Author Archives: Kama

A Big Thank You to Your Administrative Assistant

The following is a guest post from Kevin Wilson, co-author of The Administrative Assistant’s and Secretary’s Handbook.

Administrative Professional’s Day is the time to thank your hard-working assistant for putting up with those endless requests from you and your colleagues. This year, rather than a gift card to Starbucks or a spa gift certificate you would like to keep for yourself, how about giving the gift of development. (Or perhaps in addition to a gift card or spa gift certificate!)

Gone are the days when an administrative assistant might work 30 years for the same company, many of those years for the same boss. Corporate restructurings, which have affected hundreds of thousands of people over the past few years, have been a mixed blessing for administrative assistants. In the wake of restructuring, some assistants have to leave their position when their boss leaves, but others are asked to take on greater responsibility, to “take up the slack” as middle managers are phased out. Either situation could be professionally devastating if an administrative assistant is not prepared.

While it is important to offer training on the skills needed for the current job, such as computer skills, it could be strategically helpful to acquire other essential business skills whether or not they are needed right now.  Look for training opportunities in areas such as business writing, research, customer service, purchasing, budgeting, bookkeeping, invoicing, training new employees, presentation skills, and supervising an office staff.  The American Management Association offers a wide variety of seminars on these and other topics.

Having these skills will give your administrative assistant the most flexible preparation to meet any challenge he or she may face—either an on-the-job crisis or a career advancement opportunity.

Another development idea that is more closely related with your assistant’s current job would be to support his or her effort to become certified by the International Association of Administrative Professionals (formerly the National Secretaries Association) as a Certified Professional Secretary (CPS) or Certified Administrative Professional (CAP). This certification is granted only upon the successful completion of examinations in various aspects of secretarial/administrative procedures and skills. Being certified can be a tremendous boost to your assistant’s career.

Giving the gift of development shows you care personally about your administrative assistant’s future and well-being. If you have a limited budget, offer to pay for an adult education course of your assistant’s choice at the local college. There are also many useful online courses that can help your assistant acquire new skills.  And above all, talk with your assistant about what they see themselves doing in the future, and then work together on a development plan that helps them achieve these goals.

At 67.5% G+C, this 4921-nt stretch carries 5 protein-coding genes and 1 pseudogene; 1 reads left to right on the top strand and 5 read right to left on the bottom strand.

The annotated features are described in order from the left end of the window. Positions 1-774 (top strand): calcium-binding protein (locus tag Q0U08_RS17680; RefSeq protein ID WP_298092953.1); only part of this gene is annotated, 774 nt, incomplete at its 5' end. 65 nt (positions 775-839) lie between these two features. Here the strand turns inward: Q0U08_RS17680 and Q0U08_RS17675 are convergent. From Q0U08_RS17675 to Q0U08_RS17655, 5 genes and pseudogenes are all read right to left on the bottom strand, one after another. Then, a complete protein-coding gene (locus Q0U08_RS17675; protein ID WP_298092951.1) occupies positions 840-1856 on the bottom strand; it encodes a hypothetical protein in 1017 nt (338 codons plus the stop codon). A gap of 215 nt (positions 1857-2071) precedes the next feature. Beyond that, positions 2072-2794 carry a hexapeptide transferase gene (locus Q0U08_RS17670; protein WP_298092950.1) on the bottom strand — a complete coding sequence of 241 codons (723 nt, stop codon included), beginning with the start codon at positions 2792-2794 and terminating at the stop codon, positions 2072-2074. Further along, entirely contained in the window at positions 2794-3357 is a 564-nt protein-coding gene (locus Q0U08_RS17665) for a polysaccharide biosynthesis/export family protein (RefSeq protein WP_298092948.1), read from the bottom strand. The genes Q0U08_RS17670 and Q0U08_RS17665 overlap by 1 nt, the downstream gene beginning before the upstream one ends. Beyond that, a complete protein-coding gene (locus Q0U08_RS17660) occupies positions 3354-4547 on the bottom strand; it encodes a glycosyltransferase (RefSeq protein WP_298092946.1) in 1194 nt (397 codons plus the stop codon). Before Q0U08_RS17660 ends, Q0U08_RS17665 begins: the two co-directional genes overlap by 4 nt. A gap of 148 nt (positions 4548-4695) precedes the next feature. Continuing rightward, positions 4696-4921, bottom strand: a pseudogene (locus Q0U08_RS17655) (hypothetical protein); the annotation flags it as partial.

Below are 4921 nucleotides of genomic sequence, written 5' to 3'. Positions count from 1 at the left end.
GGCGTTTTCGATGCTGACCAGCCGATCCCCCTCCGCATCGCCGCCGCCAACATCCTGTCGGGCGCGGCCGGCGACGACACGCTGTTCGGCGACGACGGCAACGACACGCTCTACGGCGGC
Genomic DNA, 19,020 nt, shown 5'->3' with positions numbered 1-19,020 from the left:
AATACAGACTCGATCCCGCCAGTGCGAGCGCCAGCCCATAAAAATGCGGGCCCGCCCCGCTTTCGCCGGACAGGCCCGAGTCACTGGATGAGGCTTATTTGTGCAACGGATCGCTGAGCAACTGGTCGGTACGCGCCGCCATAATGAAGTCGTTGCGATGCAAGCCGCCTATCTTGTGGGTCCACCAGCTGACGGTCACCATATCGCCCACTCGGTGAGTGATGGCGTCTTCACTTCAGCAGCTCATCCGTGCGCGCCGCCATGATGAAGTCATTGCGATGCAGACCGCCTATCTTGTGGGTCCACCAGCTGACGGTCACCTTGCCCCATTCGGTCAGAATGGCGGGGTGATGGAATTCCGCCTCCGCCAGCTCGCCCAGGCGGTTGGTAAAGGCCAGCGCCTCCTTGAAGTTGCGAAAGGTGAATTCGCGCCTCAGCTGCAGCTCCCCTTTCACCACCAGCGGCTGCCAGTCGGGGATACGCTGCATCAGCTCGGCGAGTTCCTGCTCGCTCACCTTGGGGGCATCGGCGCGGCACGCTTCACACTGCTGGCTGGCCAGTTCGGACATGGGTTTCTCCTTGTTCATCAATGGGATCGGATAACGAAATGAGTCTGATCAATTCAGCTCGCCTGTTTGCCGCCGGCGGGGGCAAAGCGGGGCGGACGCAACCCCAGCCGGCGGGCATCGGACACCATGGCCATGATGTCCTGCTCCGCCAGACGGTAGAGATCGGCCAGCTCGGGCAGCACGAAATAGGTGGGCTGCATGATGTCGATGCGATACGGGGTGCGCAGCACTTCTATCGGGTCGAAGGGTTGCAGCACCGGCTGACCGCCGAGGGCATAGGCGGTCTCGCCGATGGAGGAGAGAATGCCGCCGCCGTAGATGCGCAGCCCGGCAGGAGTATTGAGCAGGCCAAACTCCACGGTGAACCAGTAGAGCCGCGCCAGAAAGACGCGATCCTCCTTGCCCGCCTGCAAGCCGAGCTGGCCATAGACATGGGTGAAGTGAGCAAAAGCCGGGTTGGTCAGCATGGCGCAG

Kevin Wilson is the co-author of The Administrative Assistant’s and Secretary’s Handbook and is Vice President of Videologies, Inc., a company that specializes in training administrative professionals in Fortune 500 companies.

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New Book Trailer for Anticipate: The Art of Leading by Looking Ahead

Leaders know vision is important, but figuring out how to increase one’s visionary capacity is daunting. Fortunately, the book trailer for  Anticipate: The Art of Leading by Looking Ahead (publishing in January) by Rob-Jan de Jong, a faculty member with Wharton’s flagship executive program “Global Strategic Leadership,” provides leaders with useful advice for developing a vision.

Podcast: Jackie Barretta on Primal Teams

Photo of Jackie Barretta, author of Primal TeamsFind out why team members emotions are so important to business success today in an  AMA Edgewise podcast with Jackie Barretta, author of Primal Teams: Harnessing the Power of Emotions to Fuel Extraordinary Performance.

Jackie Barretta, author of Primal Teams, published by AMACOM, wants you to know that emotions do belong at work. You want people who are positively emotional about a project they’re working on and be happy and motivated to do the work necessary. People think most creatively when they’re in an optimal emotional state. However, emotions like fear and anger are primal emotions that take hold much faster than logic and reason. Instead of sweeping these emotions under the rug, acknowledge them head-on, confront the problem, and create a culture that encourages people to speak up.